This sounds like a math problem on a standardized test: If the amount of mail processed in fiscal year (FY) 2018 declined by 5 billion pieces and total number of workers used to process mail declined by 5,000 career employees (with workhours also dropping by 4.3 million), how much did overtime...Read More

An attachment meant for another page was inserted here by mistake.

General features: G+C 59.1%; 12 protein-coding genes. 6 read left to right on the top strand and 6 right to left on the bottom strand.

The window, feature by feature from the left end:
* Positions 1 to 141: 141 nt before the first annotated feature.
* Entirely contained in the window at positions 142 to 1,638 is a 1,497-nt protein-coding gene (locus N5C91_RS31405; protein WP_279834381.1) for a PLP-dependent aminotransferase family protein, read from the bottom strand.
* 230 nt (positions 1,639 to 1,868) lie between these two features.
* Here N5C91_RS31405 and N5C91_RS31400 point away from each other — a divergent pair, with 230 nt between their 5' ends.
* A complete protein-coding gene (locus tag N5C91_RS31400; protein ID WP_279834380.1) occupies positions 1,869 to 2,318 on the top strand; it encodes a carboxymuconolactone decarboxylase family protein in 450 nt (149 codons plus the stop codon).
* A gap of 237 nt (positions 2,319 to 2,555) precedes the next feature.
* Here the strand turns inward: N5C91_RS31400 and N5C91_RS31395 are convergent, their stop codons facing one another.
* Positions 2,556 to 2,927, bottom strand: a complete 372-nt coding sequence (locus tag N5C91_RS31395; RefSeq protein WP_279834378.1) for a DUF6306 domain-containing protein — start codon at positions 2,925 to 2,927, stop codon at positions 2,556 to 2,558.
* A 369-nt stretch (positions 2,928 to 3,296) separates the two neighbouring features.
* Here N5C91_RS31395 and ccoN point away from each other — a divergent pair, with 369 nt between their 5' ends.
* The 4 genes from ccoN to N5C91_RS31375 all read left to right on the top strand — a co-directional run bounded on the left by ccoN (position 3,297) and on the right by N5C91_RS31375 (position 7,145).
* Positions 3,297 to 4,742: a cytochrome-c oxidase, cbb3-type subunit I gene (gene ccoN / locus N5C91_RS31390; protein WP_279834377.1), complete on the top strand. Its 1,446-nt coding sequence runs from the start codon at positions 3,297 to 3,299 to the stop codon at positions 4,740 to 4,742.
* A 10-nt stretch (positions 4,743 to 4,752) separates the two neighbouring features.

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We don’t collect any personally identifiable information unless you choose to provide it. The collection of this information, which will be used principally for investigations or audits into fraud, waste, and abuse in connection with the programs and operations of the U.S. Postal Service (USPS), is authorized by 39 U.S.C. § 404, 18 U.S.C. § 3061, and 5 USC App. § 3. If you choose to provide this information, we will protect it under The Privacy Act of 1974 (5 U.S.C. § 552a) and we won’t disclose your identity without your consent unless it is unavoidable. However, the information you provide may be disclosed to other parties in some limited circumstances, including: 1) For law enforcement purposes; 2) In legal proceedings involving USPS or the USPS OIG; 3) At the request of Congress; 4) To employees and contractors who need the information to do their jobs; 5) To other government agencies for personnel matters or security clearances or decisions to issue licenses, grants or other benefits; 6) To a person who shows that the information is needed to prevent death or serious injury; 7) To the Equal Employment Opportunity Commission, Office of Special Counsel or Merit Systems Protection Board, pursuant to a complaint; 8) To other federal offices of inspectors general so those offices can perform integrity and efficiency peer-reviews of our agency. If you’d like additional details about when and how we disclose information to third parties, please see our Privacy Page (Link). While providing information is voluntary, the OIG may not be able to address your complaint if sufficient information is not provided.